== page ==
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some great commentary on the topic:
We had a mini-debate in the office yesterday about a new Syrian law banning niqabs, those head coverings that cover everything on the face except for the eyes. I favor the ban, having lived in and spent a very long time in the Muslim world. I would submit that the niqab and burqa are not Islamic. They are not mentioned or implied as a dress requirement in the Quran. And they are not a garment of choice among Muslim women.|
Others on the board disagree. Their position is that clothing bans, in general, are bad, and that people should be free to wear whatever garment they want in accordance with their religious beliefs. That's great in theory, but the key word here is choice. I've yet to see a survey anywhere in the Muslim world in which women are asked whether they actually choose to wear burqas or niqabs. What I do know is that when women in countries like Saudi Arabia and Afghanistan travel to the West and get away from their male minders, they very quickly and enthusiastically get as far away as they can from these clothing items.
It's not their choice to wear niqabs and burqas. It's the choice of the men in their lives -- their husbands, brothers and fathers. In cultures where women are not free to make their own choices, I say, there is a role for government to play in telling men unequivocally: You will not impose your backward codes on women as a means of dominating them.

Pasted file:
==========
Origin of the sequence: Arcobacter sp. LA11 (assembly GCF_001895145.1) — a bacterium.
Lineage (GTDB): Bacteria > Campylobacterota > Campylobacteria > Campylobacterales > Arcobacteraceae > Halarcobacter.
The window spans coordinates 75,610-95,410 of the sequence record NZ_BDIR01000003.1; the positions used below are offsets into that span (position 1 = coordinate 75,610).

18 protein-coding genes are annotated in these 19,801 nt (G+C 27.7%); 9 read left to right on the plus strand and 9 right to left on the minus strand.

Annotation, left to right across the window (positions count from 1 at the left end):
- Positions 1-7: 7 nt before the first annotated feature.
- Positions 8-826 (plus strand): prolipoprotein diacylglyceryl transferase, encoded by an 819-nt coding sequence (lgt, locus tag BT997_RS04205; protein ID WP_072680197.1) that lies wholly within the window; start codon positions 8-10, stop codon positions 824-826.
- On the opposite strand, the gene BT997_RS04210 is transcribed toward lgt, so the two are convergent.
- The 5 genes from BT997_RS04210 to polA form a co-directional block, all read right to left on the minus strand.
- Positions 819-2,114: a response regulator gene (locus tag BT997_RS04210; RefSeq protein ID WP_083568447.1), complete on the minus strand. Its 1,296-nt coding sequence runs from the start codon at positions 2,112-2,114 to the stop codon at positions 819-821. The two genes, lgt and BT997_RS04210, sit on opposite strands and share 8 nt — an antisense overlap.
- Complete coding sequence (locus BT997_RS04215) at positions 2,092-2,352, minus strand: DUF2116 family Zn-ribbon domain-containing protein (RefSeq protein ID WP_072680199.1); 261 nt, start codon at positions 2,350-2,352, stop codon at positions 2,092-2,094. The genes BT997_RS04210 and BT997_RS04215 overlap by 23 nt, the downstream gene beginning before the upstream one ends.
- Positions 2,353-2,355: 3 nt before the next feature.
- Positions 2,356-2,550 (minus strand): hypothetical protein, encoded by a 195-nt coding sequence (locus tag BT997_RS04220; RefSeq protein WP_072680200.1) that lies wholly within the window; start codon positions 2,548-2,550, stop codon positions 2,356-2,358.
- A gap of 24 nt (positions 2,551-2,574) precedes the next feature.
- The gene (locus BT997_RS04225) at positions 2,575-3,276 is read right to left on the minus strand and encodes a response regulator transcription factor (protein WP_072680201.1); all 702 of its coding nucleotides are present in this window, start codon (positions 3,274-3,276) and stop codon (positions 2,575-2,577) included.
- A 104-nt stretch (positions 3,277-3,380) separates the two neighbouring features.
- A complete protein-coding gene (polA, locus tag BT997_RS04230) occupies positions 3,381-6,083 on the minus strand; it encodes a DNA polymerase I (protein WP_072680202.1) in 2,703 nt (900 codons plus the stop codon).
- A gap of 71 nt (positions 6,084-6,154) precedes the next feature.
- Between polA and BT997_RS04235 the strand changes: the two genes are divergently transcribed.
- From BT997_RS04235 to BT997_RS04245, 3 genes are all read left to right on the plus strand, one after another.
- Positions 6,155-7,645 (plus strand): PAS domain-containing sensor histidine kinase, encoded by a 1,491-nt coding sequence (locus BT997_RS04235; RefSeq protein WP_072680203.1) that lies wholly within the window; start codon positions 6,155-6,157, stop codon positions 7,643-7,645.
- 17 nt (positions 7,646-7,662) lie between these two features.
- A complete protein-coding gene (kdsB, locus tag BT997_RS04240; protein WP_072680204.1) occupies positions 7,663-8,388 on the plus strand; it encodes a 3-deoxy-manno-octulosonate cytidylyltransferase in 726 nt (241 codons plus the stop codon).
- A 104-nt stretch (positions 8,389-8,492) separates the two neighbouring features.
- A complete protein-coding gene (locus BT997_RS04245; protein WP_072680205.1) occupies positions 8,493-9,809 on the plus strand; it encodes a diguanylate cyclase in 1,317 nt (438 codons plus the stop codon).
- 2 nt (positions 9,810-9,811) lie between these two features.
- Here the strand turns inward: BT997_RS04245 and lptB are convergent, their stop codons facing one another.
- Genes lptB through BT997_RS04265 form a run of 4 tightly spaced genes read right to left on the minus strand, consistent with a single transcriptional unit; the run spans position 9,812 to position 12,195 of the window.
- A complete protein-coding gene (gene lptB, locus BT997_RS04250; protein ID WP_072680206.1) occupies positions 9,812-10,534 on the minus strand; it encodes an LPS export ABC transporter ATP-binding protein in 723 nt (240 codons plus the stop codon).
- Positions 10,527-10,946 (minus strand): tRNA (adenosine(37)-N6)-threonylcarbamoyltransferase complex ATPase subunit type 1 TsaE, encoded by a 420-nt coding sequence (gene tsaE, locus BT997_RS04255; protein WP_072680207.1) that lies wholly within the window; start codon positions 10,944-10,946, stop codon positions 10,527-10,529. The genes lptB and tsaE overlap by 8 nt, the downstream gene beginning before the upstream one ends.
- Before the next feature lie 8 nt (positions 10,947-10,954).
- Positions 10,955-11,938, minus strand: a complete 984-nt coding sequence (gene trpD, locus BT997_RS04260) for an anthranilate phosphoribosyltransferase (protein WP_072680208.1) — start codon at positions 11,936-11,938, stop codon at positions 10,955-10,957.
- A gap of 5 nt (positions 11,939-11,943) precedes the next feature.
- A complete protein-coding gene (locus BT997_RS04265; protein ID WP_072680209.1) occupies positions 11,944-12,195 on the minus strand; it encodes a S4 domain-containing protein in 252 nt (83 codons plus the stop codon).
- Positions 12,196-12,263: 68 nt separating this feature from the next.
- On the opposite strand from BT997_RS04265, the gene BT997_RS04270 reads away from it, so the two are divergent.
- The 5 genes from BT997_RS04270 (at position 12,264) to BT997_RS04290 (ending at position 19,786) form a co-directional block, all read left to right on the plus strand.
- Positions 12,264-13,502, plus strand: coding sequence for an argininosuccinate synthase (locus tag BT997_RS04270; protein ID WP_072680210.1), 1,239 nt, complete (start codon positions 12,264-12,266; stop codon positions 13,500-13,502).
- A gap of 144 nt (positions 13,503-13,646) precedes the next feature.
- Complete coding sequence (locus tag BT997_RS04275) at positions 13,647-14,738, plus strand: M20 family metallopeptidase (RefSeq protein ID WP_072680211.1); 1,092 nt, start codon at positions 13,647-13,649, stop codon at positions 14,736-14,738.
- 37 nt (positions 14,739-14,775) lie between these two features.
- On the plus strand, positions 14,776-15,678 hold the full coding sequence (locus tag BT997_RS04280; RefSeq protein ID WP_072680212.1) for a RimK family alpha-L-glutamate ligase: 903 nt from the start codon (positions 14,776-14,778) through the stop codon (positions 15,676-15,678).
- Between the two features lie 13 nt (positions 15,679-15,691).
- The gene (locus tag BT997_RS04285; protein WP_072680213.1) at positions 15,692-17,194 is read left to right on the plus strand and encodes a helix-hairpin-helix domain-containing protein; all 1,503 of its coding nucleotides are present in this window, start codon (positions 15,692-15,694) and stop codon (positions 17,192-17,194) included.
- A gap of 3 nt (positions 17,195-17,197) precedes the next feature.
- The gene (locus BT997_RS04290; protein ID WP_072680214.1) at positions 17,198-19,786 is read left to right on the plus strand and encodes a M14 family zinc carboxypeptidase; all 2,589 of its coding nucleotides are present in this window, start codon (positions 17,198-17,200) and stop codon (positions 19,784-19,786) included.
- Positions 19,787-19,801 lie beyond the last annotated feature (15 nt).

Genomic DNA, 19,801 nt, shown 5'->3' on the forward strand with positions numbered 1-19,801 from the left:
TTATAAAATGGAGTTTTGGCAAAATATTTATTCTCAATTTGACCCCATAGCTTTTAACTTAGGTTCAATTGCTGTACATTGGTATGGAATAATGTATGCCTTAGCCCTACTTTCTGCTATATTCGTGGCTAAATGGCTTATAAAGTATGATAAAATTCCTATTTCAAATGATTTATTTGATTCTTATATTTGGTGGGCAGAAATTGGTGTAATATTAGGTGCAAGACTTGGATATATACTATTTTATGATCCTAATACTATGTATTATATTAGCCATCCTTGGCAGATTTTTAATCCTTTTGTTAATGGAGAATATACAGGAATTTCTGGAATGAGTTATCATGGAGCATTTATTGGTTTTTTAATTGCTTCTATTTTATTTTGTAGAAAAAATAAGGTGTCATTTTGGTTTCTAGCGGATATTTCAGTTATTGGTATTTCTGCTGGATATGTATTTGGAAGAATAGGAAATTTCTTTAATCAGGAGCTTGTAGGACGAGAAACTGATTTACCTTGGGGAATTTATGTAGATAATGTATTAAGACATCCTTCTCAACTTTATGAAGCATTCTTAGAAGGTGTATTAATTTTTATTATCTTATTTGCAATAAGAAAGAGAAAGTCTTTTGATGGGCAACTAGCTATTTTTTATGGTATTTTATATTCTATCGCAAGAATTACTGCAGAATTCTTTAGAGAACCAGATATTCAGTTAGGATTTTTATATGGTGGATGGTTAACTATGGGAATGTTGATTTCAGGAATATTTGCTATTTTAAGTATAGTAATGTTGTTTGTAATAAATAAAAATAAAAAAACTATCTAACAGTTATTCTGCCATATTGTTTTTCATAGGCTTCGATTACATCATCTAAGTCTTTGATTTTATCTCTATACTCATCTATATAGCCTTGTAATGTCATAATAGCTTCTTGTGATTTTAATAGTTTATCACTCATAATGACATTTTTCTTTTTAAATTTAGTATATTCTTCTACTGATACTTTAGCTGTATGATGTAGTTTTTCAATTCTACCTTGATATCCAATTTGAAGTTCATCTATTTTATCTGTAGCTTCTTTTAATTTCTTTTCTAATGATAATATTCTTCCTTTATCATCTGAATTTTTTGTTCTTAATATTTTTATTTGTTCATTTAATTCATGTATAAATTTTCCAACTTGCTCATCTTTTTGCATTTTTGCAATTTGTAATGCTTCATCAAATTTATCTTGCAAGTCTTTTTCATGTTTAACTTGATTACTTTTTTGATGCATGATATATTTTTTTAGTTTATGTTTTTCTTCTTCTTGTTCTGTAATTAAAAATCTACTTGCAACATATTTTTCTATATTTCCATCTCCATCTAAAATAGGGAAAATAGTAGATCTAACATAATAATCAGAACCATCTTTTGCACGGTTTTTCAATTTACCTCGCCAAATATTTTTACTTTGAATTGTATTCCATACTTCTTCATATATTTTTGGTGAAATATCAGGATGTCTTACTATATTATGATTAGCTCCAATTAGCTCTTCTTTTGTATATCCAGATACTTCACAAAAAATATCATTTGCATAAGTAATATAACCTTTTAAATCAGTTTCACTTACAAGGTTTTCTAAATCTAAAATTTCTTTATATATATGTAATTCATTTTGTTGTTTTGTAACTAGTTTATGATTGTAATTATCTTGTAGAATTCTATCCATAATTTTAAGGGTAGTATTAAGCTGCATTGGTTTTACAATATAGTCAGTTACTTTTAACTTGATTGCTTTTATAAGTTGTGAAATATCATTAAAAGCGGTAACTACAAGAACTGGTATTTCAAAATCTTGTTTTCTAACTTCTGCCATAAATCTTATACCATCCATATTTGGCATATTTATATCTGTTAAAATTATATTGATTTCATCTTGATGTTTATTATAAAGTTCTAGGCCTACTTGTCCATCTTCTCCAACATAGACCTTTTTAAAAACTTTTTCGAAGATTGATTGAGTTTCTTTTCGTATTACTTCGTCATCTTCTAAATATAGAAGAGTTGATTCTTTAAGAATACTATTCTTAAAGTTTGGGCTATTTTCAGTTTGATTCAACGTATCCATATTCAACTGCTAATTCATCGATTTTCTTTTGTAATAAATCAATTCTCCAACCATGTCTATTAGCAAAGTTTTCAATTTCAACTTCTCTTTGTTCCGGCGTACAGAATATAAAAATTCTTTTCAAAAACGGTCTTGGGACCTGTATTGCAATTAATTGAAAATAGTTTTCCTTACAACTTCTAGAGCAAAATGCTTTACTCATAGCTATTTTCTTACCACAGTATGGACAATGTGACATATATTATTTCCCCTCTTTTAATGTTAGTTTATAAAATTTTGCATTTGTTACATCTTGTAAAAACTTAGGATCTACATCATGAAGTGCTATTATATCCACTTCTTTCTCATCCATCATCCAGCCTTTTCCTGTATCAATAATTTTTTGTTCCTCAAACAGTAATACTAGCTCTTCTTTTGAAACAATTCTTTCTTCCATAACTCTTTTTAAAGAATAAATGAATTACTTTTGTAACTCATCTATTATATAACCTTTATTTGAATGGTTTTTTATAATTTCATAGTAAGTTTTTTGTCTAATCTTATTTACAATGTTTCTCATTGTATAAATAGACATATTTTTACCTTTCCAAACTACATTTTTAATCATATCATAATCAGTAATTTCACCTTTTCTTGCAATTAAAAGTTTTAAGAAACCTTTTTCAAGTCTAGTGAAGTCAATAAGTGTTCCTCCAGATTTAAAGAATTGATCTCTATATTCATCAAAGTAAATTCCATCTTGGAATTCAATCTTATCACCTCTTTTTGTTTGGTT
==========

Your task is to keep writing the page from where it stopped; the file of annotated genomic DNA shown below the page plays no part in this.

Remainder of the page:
When free choice comes to those countries and infiltrates every aspect of their cultures, then it'll be time to lift the bans. But until that day comes, I say the government of Syria is correct in imposing the ban.
What about France? Isn't it a country where free choice rules the day? For people who have adopted France's Western culture, absolutely. But thousands of immigrants from the Muslim world have formed insular communities in France where they continue to impose the strictures of the cultures from which they came. Within those communities, there is no freedom of choice for some women. The ban allows them to say "no" when males in their homes try to dictate a harsh dress code for them.
It's easy to see a ban as harsh when you view it from a Western perspective, where women are free to do as they please. But we can't assume that's the case for all women, across the board. This is not a question of religious expression. It's a question of male domination over women. Ban the niqab and burqa, and you whittle away at that domination.